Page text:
A non-major bank has undergone a digital overhaul as it prepares to be acquired by Challenger and potentially expand into the third-party channel.
Australian bank MyLife MyFinance, currently owned by Catholic Super, has launched a new front-to-back digital banking platform and is looking to expand into new channels as it prepares to be acquired by Challenger.
New banking system
The new banking platform, delivered as Temenos Saas (software as a service), aims to help MyLife MyFinance accelerate growth, differentiate customer experiences, and reduce costs.
According to Temenos, the platform uses the Temenos Country Model Bank methodology and can help achieve straight-through processing for 90 per cent of new customers and streamline the loan application process.
It reportedly helps banks run their operations at 10 per cent of the cost of their legacy technology stack and reduces loan document preparation time from 60 minutes to five minutes.
The system also integrates with third-parties to create an “open banking ecosystem” to enhance services like customer verification, digital wallets and fraud monitoring.
Mark Sawyer, general manager of MyLife MyFinance, commented: “For MyLife MyFinance, innovation means finding ways to create the best possible outcomes for our customers. We partnered with Temenos to create an ecosystem of innovative fintech solutions to improve our service levels and simplify processes.”
Jean-Paul Mergeai, president of MEA and APAC at Temenos, commented that the company was “delighted” that MyLife MyFinance had completed its digital transformation journey, adding: “The bank will be more agile in its ability to launch new products more quickly and onboard more customers and originate more products and services digitally.”
The Challenger acquisition
The technology overhaul comes as MyLife MyFinance prepares to be acquired by investment management firm Challenger Ltd and considers breaking into third-party distribution.
Indeed, Mr Sawyer said the industry super fund-owned bank was looking at the potential to grow its presence via the broker channel.
Mr Sawyer told The Adviser: “Under the transition to our new owner, which is still subject to regulatory approval, we are exploring the broker channel as a way to grow our deposit base.
“Our intention is to automate the origination of new accounts via this channel – as we’ve done with personal accounts via the direct channel, to remove manual processes from the customer journey.”
The deal, which is subject to approval by the Australian Prudential Regulation Authority (APRA) and the Federal Treasury, would see Challenger acquire the Australian-based customer savings and loans bank for $35 million from Catholic Super’s MyLifeMyMoney Superannuation Fund.
According to Challenger, the acquisition will provide it with the opportunity to “significantly expand its secure retirement income offering” as MyLife MyFinance’s authorised deposit-taking institution (ADI) licence provides it with access to Australia’s $1-trillion term deposit market.
As such, Challenger said it will initially focus on expanding MyLife MyFinance’s term deposit offering with the acquisition providing a platform to “leverage Challenger’s investment capability, including its competitive advantage in private lending markets to drive additional growth via an ADI capability”.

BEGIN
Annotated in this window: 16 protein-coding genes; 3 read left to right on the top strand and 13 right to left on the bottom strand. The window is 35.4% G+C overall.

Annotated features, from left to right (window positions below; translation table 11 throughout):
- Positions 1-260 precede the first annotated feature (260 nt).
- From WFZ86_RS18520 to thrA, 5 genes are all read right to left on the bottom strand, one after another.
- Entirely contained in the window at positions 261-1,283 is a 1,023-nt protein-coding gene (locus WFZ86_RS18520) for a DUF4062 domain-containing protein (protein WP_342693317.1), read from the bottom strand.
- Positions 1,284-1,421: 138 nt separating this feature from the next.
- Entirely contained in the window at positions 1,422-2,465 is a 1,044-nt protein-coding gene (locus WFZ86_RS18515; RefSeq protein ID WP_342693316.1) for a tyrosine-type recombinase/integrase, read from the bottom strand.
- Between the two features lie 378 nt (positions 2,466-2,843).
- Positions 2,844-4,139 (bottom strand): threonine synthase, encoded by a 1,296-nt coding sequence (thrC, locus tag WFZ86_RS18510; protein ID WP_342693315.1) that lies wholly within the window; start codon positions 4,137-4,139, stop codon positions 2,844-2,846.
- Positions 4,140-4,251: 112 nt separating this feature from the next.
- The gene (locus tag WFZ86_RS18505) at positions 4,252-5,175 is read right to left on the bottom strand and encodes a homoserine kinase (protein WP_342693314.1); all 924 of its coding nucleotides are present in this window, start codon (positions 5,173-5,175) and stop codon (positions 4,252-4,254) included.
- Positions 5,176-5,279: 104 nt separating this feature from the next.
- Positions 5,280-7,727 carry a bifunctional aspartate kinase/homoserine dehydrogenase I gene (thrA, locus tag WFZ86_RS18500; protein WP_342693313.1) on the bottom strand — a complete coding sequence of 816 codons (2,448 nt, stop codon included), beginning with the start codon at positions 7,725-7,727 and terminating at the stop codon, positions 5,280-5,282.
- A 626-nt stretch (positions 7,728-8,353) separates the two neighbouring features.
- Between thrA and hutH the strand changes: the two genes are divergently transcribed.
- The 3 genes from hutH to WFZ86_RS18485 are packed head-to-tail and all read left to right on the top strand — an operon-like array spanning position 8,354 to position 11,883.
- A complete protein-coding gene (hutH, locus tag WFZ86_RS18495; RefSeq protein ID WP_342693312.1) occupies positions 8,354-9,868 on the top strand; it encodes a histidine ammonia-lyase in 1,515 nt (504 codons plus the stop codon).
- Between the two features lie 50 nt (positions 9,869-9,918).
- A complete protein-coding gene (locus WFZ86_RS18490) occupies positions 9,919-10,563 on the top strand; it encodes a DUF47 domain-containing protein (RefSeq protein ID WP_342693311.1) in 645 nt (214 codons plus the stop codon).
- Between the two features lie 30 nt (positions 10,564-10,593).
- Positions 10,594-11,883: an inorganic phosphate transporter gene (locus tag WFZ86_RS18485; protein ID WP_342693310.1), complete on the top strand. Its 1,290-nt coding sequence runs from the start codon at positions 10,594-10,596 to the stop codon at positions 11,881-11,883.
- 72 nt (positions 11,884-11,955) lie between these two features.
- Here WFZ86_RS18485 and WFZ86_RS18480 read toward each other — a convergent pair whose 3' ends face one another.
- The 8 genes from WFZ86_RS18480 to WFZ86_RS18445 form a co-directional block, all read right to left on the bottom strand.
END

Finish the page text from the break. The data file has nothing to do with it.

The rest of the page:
The deal would also provide Challenger with access to a wider range of customers through multiple distribution channels, including direct and via intermediated channels.
Speaking when the acquisition was first announced in December, Challenger’s managing director and chief executive officer, Richard Howes, said: “Adding a digital domestic banking capability to sit alongside our existing Life and Funds Management operations will further broaden the ways in which we provide financial security for retirement and will further diversify our distribution channels.
“Term deposits represent a significant asset class for Australian retirees, and entering the market provides an opportunity to play a greater role supporting the retirement incomes of our customers while also attracting a new cohort of customers.”
He continued: “Authorised deposit-taking institutions have had great success in attracting government guaranteed retail deposits. We see a significant opportunity to leverage our leading retirement income position and capability to manufacture guaranteed returns for our customers.
“Challenger has spent considerable time over the past two years investigating the requirements of an ADI licence to complement our existing businesses. This acquisition will enable us to accelerate this strategic initiative and access Australia’s term deposit market.
“MyLife MyFinance has invested heavily in its technology, putting Challenger in a strong position to scale the business and streamline services for customers,” Mr Howes said.
It is expected that Challenger’s acquisition of MyLife MyFinance will finalise imminently.
[Related: BOQ to acquire ME Bank for over $1bn]
Annie Kane is the editor of The Adviser and Mortgage Business.
As well as writing about the Australian broking industry, the mortgage market, financial regulation, fintechs and the wider lending landscape – Annie is also the host of the Elite Broker and In Focus podcasts and The Adviser Live webcasts.
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